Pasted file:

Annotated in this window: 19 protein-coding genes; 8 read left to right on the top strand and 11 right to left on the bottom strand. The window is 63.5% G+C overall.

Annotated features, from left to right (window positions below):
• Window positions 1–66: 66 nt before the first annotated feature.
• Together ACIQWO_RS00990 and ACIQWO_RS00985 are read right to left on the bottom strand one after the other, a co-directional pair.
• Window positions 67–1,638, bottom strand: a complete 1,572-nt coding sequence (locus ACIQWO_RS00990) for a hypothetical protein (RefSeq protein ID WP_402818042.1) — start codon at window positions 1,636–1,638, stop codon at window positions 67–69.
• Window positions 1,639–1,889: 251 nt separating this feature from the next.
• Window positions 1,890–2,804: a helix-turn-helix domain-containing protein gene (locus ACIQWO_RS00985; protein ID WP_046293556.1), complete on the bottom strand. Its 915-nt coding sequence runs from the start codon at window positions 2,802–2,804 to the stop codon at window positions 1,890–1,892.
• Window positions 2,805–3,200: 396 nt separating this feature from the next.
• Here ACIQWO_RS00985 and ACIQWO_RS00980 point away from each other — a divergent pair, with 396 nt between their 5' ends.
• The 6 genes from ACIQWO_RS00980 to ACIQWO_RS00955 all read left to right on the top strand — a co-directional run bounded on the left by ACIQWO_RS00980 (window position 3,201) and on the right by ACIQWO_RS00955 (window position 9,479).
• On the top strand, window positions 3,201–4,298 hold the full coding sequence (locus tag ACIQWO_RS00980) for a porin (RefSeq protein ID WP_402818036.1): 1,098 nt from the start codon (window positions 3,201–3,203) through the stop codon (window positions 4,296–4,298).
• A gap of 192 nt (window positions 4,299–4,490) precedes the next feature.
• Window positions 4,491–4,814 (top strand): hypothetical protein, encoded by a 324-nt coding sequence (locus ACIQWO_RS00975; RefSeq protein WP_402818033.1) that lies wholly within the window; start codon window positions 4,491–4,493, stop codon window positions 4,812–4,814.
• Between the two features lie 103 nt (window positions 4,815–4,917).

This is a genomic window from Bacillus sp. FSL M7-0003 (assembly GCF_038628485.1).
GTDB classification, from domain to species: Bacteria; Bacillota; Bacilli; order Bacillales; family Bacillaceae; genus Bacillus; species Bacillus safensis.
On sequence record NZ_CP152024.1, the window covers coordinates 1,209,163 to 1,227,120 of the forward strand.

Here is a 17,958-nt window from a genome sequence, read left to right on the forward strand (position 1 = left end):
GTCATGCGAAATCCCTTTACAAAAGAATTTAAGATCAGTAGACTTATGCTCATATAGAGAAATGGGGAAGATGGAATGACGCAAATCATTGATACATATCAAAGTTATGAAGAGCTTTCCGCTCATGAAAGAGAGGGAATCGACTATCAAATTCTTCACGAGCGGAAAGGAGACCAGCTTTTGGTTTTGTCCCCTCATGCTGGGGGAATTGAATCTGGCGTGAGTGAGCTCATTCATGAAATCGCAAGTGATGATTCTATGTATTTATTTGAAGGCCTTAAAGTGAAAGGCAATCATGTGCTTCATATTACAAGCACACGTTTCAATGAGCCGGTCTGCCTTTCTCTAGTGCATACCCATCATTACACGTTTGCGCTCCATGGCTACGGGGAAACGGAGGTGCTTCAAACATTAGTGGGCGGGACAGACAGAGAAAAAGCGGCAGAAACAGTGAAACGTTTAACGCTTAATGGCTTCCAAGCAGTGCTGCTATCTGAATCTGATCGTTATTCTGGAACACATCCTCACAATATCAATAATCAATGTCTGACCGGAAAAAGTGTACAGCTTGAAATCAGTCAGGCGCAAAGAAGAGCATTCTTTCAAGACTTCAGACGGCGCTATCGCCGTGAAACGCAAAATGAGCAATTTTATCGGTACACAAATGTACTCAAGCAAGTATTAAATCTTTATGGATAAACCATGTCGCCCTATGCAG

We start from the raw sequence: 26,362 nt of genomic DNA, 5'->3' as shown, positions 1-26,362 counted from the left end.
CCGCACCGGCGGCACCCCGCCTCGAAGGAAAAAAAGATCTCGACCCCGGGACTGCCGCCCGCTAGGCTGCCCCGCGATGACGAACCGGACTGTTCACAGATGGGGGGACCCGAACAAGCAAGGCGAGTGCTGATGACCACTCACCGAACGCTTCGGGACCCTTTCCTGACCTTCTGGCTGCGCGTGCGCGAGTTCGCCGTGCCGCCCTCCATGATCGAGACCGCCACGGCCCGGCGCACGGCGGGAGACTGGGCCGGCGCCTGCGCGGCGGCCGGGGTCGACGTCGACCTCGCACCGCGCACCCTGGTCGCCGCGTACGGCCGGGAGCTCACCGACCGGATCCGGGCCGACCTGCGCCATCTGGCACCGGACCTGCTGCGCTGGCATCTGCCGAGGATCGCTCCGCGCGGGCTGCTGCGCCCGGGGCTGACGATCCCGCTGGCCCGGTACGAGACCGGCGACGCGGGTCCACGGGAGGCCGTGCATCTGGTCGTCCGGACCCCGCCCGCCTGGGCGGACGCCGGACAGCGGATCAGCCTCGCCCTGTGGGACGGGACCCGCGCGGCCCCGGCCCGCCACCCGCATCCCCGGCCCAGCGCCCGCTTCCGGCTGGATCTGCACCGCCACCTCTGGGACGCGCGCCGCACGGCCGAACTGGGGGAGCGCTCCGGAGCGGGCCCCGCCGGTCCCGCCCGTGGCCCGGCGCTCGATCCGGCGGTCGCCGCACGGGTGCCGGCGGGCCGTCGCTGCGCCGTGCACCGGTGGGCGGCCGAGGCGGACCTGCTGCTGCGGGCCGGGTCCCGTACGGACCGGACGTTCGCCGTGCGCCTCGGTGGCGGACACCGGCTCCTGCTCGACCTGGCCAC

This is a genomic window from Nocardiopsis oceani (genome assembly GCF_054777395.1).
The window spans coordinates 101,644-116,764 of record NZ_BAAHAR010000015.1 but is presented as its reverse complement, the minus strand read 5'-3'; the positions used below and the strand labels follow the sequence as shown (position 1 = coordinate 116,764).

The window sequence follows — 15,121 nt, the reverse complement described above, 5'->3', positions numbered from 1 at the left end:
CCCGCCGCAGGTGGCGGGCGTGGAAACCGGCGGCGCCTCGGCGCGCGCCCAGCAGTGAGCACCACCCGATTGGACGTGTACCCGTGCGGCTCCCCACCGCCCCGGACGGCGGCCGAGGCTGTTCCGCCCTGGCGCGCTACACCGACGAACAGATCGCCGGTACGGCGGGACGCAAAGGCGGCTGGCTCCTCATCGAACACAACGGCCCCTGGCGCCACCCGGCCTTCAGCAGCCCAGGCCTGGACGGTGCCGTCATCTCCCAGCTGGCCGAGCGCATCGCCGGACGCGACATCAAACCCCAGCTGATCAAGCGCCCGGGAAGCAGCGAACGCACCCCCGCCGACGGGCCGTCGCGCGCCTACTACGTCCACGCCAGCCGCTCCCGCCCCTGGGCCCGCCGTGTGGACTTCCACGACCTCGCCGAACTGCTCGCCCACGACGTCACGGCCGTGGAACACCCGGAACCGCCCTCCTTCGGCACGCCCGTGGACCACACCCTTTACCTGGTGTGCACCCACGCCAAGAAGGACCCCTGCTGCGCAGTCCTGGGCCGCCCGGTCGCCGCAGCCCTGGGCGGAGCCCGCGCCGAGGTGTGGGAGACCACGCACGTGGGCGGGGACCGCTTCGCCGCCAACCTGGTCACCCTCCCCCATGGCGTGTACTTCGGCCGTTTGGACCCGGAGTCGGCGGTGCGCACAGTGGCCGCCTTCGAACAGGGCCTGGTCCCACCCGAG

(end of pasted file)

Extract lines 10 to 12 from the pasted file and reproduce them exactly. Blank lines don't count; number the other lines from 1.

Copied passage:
• The 6 genes from ACIQWO_RS00980 to ACIQWO_RS00955 all read left to right on the top strand — a co-directional run bounded on the left by ACIQWO_RS00980 (window position 3,201) and on the right by ACIQWO_RS00955 (window position 9,479).
• On the top strand, window positions 3,201–4,298 hold the full coding sequence (locus tag ACIQWO_RS00980) for a porin (RefSeq protein ID WP_402818036.1): 1,098 nt from the start codon (window positions 3,201–3,203) through the stop codon (window positions 4,296–4,298).
• A gap of 192 nt (window positions 4,299–4,490) precedes the next feature.